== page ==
The Polish Lover

(Critical Survey of Contemporary Fiction)

Sexual obsession and alienation are elegantly portrayed in Anthony Weller’s second novel, THE POLISH LOVER. Like Danny, its New York jazz-musician narrator, the story repeats itself in different variations while adding fresh details of its history and eventual outcome.

Taking a break in New Zealand after a concert tour, Danny, an American jazz musician, meets Maja, a beautiful Polish exile visiting the country with her current lover. Despite the fact that she is with another man, Danny falls in love with her, and, on parting, she agrees to come and visit him in New York.

When she does finally come to visit, Danny soon discovers that he is only one in a long list of men who have been painfully obsessed with her. Even so, he decides to emigrate to Amsterdam to be with her and her son. The days in Amsterdam are happy, and it is only after convincing her to take him to Poland to meet her family and old friends does the relationship start to unravel and finally fall apart. In the end, Danny is yet another of Maja’s ex-lovers, to be turned into anecdotes to entertain the next man in line.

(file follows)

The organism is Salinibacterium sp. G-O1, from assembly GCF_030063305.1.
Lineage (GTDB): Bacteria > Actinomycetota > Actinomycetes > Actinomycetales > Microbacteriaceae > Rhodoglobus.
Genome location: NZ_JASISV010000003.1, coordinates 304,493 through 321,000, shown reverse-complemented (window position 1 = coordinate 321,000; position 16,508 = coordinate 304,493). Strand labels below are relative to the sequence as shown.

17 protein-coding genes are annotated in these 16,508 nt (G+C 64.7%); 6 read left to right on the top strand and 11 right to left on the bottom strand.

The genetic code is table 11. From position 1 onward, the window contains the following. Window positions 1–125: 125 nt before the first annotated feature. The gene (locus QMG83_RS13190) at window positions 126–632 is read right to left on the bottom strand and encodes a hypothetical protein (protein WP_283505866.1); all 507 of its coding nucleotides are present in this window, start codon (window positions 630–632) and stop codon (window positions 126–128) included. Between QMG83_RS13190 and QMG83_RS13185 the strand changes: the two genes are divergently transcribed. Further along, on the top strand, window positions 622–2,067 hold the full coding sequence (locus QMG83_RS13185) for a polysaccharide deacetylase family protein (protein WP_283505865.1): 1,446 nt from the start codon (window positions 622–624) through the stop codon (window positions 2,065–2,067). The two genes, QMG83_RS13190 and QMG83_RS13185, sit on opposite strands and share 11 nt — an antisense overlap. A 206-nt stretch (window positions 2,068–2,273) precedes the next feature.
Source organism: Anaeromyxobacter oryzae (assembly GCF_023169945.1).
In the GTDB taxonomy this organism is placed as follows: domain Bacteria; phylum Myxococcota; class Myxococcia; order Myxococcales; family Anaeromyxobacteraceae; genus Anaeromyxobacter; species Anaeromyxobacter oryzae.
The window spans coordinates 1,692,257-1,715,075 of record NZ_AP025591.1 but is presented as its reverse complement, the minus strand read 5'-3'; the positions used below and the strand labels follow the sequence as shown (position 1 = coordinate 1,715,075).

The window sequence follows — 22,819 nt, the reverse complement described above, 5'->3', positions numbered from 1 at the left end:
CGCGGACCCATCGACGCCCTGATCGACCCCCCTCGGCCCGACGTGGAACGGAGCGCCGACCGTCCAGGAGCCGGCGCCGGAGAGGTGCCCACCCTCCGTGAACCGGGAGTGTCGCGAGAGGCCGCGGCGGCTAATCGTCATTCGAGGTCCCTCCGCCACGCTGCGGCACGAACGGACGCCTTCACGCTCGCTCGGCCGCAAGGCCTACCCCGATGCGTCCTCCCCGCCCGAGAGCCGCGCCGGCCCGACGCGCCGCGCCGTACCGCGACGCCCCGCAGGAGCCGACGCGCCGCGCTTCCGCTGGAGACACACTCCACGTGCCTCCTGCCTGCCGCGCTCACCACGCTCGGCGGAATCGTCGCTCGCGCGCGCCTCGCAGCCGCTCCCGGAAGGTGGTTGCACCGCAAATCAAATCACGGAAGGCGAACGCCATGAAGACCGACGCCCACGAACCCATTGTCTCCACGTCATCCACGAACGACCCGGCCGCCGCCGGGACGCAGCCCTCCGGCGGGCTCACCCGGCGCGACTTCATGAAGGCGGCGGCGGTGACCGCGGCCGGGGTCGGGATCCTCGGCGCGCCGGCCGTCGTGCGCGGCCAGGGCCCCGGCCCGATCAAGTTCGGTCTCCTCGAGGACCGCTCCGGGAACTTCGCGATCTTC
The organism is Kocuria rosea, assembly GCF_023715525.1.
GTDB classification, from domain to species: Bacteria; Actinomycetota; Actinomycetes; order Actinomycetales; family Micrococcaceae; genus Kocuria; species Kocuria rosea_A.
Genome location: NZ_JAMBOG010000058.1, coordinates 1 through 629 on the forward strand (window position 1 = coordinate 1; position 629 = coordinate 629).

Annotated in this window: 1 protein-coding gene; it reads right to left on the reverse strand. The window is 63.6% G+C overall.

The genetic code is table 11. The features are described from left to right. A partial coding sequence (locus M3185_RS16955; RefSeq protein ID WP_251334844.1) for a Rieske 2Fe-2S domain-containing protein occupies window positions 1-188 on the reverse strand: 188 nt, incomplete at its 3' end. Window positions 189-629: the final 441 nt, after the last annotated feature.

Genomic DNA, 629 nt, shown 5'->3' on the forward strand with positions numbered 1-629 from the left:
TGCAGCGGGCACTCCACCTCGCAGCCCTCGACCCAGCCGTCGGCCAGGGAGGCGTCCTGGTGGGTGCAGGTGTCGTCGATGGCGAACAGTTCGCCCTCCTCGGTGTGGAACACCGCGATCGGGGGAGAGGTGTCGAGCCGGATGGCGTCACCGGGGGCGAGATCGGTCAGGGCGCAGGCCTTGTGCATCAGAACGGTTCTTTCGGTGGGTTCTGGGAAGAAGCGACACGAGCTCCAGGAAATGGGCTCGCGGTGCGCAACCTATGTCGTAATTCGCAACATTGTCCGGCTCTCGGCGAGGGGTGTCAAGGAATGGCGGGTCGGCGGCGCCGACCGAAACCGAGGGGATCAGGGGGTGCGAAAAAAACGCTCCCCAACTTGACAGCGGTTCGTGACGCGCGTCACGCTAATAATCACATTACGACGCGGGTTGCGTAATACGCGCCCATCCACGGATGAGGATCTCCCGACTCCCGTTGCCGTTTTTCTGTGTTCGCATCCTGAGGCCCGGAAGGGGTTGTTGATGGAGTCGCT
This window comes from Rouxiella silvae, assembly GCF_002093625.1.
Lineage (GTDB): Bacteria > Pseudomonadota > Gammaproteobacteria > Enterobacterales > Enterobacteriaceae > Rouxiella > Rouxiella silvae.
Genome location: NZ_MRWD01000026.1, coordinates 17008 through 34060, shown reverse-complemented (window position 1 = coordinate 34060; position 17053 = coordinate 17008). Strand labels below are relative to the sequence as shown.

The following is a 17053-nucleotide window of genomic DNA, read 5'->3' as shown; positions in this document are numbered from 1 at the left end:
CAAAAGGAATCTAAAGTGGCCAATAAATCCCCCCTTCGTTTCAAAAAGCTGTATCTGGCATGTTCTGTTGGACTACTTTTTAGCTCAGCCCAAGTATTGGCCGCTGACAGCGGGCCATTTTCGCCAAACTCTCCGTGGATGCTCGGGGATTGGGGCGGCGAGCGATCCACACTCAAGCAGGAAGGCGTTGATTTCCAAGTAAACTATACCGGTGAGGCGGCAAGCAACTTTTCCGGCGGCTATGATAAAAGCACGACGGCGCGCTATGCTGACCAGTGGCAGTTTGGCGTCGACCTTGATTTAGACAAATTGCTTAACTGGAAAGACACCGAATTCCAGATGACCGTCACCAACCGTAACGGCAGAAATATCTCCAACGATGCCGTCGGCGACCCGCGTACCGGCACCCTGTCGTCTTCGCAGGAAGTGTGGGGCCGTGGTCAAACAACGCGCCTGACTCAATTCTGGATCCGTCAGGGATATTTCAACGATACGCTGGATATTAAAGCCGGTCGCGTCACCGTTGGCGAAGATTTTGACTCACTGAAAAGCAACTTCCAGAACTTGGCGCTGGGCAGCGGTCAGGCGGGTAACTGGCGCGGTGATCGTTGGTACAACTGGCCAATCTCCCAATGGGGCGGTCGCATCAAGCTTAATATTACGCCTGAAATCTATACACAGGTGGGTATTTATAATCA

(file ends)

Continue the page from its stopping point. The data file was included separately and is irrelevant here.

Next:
This novel is as much about jazz as it is about love, and significantly, its climax comes with a recording Danny makes in Warsaw. Here the musical lyricism of Weller’s writing really works, with the backing rhythm section communicating with an intimacy that he and Maja have lost.